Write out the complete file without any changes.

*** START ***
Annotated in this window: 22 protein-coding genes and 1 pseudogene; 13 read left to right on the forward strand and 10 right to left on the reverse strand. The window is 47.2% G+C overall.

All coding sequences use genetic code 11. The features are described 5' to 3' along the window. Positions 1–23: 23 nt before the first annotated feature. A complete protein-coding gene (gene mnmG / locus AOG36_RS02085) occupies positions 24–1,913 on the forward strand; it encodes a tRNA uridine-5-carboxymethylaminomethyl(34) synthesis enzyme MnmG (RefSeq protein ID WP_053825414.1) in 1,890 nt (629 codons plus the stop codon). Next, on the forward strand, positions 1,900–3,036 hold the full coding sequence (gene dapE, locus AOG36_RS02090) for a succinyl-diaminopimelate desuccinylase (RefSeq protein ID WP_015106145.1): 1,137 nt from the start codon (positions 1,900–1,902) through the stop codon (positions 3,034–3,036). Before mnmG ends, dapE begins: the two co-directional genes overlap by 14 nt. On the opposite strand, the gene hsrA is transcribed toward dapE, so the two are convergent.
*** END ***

Annotated in this window: 22 protein-coding genes and 1 pseudogene; 13 read left to right on the forward strand and 10 right to left on the reverse strand. The window is 47.2% G+C overall.

All coding sequences use genetic code 11. The features are described 5' to 3' along the window. Positions 1–23: 23 nt before the first annotated feature. A complete protein-coding gene (gene mnmG / locus AOG36_RS02085) occupies positions 24–1,913 on the forward strand; it encodes a tRNA uridine-5-carboxymethylaminomethyl(34) synthesis enzyme MnmG (RefSeq protein ID WP_053825414.1) in 1,890 nt (629 codons plus the stop codon). Next, on the forward strand, positions 1,900–3,036 hold the full coding sequence (gene dapE, locus AOG36_RS02090) for a succinyl-diaminopimelate desuccinylase (RefSeq protein ID WP_015106145.1): 1,137 nt from the start codon (positions 1,900–1,902) through the stop codon (positions 3,034–3,036). Before mnmG ends, dapE begins: the two co-directional genes overlap by 14 nt. On the opposite strand, the gene hsrA is transcribed toward dapE, so the two are convergent.